Bill Monroe Artifacts to Be Sold in Nashville

Old mandolins, stage costumes, awards and jewelry are among the hundreds of items from Bill Monroe ’s estate that will be up for sale Friday and Saturday (Dec. 21-22) at the Country Music Hall of Fame and Museum in downtown Nashville. A sale of selected mementos will take place Friday, while more valuable items will be auctioned on Saturday. The first two hours of the auction will be carried simultaneously on eBay, the Internet auction service, during which bids will be taken on the premium 100 items of the approximately 600 on the block.

Monroe, who was dubbed the “Father of Bluegrass,” died Sept. 9, 1996, four days before his 85th birthday. His musical originality and influence earned him membership in the Country Music, Rock and Roll and Nashville Songwriters halls of fame, as well as first induction into the International Bluegrass Music Association’s Hall of Honor. He was a member of the Grand Ole Opry for 57 years.

A spokeswoman for Buddy Lee Attractions, Monroe’s booking agency which is assisting in the sale, says this will be the final liquidation of Monroe estate memorabilia.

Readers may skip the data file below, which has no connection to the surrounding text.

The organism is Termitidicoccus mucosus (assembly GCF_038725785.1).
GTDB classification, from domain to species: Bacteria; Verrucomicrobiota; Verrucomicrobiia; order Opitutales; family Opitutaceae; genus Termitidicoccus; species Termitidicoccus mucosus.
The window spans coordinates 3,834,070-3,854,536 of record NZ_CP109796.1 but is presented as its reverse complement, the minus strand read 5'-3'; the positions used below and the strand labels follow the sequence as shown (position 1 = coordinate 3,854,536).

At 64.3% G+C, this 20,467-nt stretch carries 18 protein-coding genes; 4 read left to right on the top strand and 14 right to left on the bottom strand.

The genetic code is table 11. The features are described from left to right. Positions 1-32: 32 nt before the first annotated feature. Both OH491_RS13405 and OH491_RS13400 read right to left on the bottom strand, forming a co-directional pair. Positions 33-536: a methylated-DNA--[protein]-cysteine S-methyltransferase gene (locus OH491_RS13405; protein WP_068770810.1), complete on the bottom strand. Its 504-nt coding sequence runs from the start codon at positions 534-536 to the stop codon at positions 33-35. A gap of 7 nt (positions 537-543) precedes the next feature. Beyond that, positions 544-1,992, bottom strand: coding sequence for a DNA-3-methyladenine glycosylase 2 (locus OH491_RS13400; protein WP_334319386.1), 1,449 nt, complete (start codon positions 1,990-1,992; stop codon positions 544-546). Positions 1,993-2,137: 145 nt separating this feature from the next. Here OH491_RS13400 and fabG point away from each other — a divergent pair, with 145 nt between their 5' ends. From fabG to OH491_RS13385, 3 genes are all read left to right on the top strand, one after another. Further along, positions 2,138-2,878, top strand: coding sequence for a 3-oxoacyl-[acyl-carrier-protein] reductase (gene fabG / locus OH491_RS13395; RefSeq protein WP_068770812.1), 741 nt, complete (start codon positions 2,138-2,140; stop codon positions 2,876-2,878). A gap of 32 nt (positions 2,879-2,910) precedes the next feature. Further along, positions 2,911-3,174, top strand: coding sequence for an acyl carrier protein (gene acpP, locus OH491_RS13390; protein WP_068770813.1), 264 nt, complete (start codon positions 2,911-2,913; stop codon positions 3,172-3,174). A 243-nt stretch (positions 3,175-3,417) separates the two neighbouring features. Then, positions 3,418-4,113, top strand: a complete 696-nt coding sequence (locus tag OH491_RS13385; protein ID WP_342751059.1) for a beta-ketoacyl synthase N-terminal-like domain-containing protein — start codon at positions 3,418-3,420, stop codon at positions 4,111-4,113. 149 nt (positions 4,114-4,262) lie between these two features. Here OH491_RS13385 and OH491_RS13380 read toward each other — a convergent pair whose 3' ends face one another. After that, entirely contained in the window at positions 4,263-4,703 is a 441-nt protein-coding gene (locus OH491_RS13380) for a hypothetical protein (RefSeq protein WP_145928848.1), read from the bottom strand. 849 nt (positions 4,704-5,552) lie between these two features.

James Monroe, Monroe’s son and sole heir, is overseeing the sale. A portion of the proceeds will be donated to the Country Music Hall of Fame and Museum. The facility, however, is maintaining an antiseptic distance from the venture. It notes in its announcement of the event that it “neither sponsors nor endorses the auction and has neither appraised nor authenticated any of the items offered in the auction.”

In disposing of his father’s possessions, Monroe has already donated some of them to the museum, including a black and white stage costume, complete with accessories; a 1985 log of tour data that Monroe’s bus driver kept; a family Bible; and a collection of photos.

The estate sale will run from 9 a.m. to 5 p.m. Friday and from 9 a. m. to 11 a. m. Saturday in the museum’s community room. Items not sold during this period will be added to the auction trove. The auction will start in the museum’s conservatory at 1 p. m. Saturday and continue until everything is sold or until 6 p.m. The eBay portion of the auction will run until 3 p.m.

Among the pieces set for auction are six mandolins, furniture, jewelry, awards, signed items, household goods, canceled checks, old photographs, farming clothes, canes and walking sticks, costumes and hats. (Monroe’s famed Gibson F-5 Lloyd Loar model mandolin was sold this summer to the Bill Monroe Foundation of Rosine, Ky.)

Edward Morris is a veteran of country music journalism. He lives in Nashville, Tennessee, and is a frequent contributor to